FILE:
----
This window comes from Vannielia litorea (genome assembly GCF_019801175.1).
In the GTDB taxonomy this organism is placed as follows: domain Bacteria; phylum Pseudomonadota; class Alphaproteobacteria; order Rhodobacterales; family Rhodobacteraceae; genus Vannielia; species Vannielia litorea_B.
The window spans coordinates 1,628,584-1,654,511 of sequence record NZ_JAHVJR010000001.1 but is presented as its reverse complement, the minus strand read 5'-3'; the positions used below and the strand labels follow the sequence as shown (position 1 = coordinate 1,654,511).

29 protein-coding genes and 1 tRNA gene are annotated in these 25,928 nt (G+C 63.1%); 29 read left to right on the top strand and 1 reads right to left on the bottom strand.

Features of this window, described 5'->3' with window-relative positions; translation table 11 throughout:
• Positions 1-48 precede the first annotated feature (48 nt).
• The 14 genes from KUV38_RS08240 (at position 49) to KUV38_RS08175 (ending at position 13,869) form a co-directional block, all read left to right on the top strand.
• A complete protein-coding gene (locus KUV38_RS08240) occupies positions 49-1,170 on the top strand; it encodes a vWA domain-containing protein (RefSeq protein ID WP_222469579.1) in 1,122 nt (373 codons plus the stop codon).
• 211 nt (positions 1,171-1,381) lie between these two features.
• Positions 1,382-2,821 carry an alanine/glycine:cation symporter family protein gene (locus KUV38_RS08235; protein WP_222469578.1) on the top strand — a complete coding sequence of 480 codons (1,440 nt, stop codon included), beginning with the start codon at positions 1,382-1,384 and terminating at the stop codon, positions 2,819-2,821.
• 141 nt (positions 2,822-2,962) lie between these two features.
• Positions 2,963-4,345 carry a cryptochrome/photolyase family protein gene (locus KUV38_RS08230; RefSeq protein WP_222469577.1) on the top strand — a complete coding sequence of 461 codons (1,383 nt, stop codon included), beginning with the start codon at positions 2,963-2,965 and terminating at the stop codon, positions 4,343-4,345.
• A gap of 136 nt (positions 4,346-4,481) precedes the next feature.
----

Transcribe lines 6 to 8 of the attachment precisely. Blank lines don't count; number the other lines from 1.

• Positions 1-48 precede the first annotated feature (48 nt).
• The 14 genes from KUV38_RS08240 (at position 49) to KUV38_RS08175 (ending at position 13,869) form a co-directional block, all read left to right on the top strand.
• A complete protein-coding gene (locus KUV38_RS08240) occupies positions 49-1,170 on the top strand; it encodes a vWA domain-containing protein (RefSeq protein ID WP_222469579.1) in 1,122 nt (373 codons plus the stop codon).